5. Brush the cooled melted butter evenly over the top surface of the dough. Sprinkle the reserved nut mixture (and any sugar mixture remaining from rolling) over the dough. Spread the sugar with your hand to cover the dough evenly. Starting at a narrow end, roll up the dough, jellyroll style, to the center. Then, starting at the opposite edge, roll up the dough so that the 2 rolls meet in the center. Turn the roll upside down so that the scrolls face down. (At this point, the rolled dough can be wrapped in plastic wrap and frozen for up to 3 months. Thaw overnight in the fridge, or on a countertop for about 1 hour, before continuing with the recipe.)
  6. Using a sharp knife, cut the roll into slices 2/3 inch (1.75cm) thick. Arrange the slices about 2 inches (5 cm) apart on the prepared cookie sheets. Bake 1 sheet at a time (make sure to use a cooled sheet for the second batch) until the cookies are golden brown, about 15 minutes. Transfer the sheet to a rack to cool for about 10 minutes. Using a spatula, lift the cookies from the sheet onto a rack and let cool completely.
Storage: Layer the baked and cooled cookies between parchment or waxed paper in an airtight container. They can be stored at room temperature for up to 1 week.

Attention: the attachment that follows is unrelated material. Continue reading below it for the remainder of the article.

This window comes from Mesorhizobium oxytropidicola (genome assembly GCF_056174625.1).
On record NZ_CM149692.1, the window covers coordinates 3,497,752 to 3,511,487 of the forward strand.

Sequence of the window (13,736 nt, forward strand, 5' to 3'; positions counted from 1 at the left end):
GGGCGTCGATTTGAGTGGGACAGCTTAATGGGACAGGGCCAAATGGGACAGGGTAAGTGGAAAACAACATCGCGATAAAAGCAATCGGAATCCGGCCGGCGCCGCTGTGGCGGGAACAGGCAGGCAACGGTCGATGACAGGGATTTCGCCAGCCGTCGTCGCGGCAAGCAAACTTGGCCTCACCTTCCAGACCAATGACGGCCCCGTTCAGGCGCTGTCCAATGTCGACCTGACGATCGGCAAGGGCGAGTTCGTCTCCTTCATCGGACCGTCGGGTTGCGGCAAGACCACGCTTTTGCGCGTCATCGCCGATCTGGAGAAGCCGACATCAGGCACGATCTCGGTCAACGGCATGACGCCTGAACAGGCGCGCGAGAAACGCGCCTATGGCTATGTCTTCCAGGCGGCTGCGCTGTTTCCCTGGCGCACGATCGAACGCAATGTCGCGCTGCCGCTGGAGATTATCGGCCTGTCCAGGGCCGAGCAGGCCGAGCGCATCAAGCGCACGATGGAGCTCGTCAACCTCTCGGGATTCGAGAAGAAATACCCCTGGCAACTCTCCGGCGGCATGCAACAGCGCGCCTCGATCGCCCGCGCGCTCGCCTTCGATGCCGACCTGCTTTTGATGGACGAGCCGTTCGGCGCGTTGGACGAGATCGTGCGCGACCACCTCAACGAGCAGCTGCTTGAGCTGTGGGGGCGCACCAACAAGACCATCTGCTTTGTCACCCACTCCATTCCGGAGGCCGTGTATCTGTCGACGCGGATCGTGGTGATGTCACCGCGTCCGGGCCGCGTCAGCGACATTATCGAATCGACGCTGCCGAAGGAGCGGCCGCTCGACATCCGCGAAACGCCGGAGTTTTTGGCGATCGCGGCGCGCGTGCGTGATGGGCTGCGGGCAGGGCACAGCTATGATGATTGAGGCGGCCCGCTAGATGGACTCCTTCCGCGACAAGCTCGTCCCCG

Copyright Abigail Johnson Dodge, The Weekend Baker, w.w. norton & company, 2005

10-Minute Mocha Pots de Creme
Makes four 1/2 cup servings

  • 1 cup (8 flluid ozs /233 ml) heavy cream
  • 4 ozs (113 grams) bittersweet chocolate, finely chopped
  • 3 tablespoons granulated sugar
  • 1/2 teaspoon instant espresso powder or instant coffee granules (any type, even decaf, will do)
  • 2 tablespoons coffee-flavored liqueur
  • 1 teaspoon pure vanilla extract
Go withs: Sweetened Whipped Cream and chocolate shavings for garnish

  1. Have ready 4 small ramekins or classic pot de creme pots (those are the little cups with the lids) just slightly larger than 1/2 cup each. (The vessels do not need to be ovenproof, as this is a no-bake recipe. You can even use teacups, so use your prettiest options.)
  2. In a small saucepan or the microwave, heat the cream just until boiling. Meanwhile, dump the chopped chocolate, sugar, and espresso powder or coffee granules into a blender. When the cream is just boiling, pour it into the blender. Pop the lid on and blend on medium-high speed until the chocolate is melted and the mixture is frothy and smooth. Add the liqueur and vanilla and process until blended, about 10 seconds.